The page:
Estimated spending amounts on vet services in 2024

Visit type
Surgical visit$237.04$540.11
Routine visit$209.91$285.39

Source: ValuePenguin analysis of APPA and BLS data. Note: Figures were adjusted for inflation.

Meanwhile, surgical vet visits in 2024 will cost an estimated average of $237 for cats and $540 for dogs, but that also could vary widely by level of intervention. While a tumor removal averages $300-$1,600, cancer treatment averages $4,000, according to CareCredit.

Cost of vet services rose 7.1% between 2023 and 2024

Vet costs aren’t only the biggest expense for pet owners; they’re also steadily rising. Between April 2023 and April 2024, vet costs rose 7.1% — the largest increase in pet-related expenses during that time among the categories tracked.

The cost of other pet services rose by 4.5%, while the price of pet food fell 0.1% and the price of pets, supplies and accessories dropped by 0.7%.

Inflation plays a role here. With the cost of surgical supplies, medicines and lab tests rising (according to the Associated Press), vets often pass those costs onto consumers. Additionally, larger chains are increasingly consolidating vet clinics, limiting competition and forcing prices to rise.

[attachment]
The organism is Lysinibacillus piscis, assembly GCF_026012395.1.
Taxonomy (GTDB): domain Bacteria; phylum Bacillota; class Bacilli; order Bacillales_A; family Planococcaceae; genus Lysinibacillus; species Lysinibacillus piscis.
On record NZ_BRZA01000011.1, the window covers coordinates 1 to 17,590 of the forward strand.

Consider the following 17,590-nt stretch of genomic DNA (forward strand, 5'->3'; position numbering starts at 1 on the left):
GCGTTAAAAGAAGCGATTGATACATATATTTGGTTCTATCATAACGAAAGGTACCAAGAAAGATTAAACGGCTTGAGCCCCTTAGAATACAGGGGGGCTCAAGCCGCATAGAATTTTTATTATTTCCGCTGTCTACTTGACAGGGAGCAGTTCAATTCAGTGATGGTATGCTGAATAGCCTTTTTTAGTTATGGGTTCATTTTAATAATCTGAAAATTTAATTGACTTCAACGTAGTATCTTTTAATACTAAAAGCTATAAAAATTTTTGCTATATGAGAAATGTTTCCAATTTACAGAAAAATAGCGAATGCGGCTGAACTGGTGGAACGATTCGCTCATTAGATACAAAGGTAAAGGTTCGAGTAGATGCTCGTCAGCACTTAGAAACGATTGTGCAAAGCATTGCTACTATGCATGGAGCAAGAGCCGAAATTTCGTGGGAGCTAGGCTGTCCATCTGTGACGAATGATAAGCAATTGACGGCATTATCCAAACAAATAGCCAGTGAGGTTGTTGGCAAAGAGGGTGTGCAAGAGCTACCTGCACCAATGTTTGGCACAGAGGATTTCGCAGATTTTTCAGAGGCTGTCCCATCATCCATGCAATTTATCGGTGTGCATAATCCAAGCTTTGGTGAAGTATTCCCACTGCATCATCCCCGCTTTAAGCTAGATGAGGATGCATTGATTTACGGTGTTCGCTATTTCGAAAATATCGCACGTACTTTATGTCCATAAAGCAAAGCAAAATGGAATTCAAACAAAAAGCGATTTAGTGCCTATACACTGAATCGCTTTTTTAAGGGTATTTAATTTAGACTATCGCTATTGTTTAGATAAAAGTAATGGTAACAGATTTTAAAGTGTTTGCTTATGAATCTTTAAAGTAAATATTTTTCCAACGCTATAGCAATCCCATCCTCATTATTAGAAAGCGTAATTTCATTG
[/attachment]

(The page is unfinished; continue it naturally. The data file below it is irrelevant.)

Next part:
"The rising costs associated with starting and running a practice are tremendous," Sangameshwar says. "There’s also the rising cost of pet pharmaceuticals, the growing longevity of pets, a greater willingness to spend more on pets’ health care and difficulty letting go when the pet is very sick."

Price changes for pet-related expenses

3-year change (2021 to 2024)
2-year change (2022 to 2024)
1-year change (2023 to 2024)
Veterinarian services29.5%17.9%7.1%
Pet services17.8%11.2%4.5%
Pet food22.5%14.5%-0.1%
Pets, supplies and accessories11.5%4.1%-0.7%

Source: ValuePenguin analysis of BLS data from April 2021, 2022 and 2023 and 2024.

Looking further back, vet costs rose by 29.5% between April 2021 and April 2024 — the largest increase in pet-related expenses. Meanwhile, pet food prices rose 22.5%, pet service prices increased by 17.8% and supplies increased by 11.5%.

Pet insurance costs are rising at a slower rate

As for pet insurance, averages also rose — though not as much as vet costs.

The average annual premium for accident and illness coverage for a dog was $675.61 in 2023. For a cat, that figure was $383.30. That difference is largely due to overall care costs for a cat versus a dog.

Compared to 2022, that’s an increase of 5.6% for a dog and a decrease of 1.0% for a cat. Looking back to 2021, premiums have risen 8.1% for a dog and 3.7% for a cat.

Average annual premiums for pet insurance

Accident and illness
1-year change (2022 to 2023)-1.0%5.6%
2-year change (2021 to 2023)3.7%8.1%
Accident only
1-year change (2022 to 2023)-5.0%1.8%
2-year change (2021 to 2023)-4.1%6.1%

Source: ValuePenguin analysis of North American Pet Health Insurance Association (NAPHIA) data.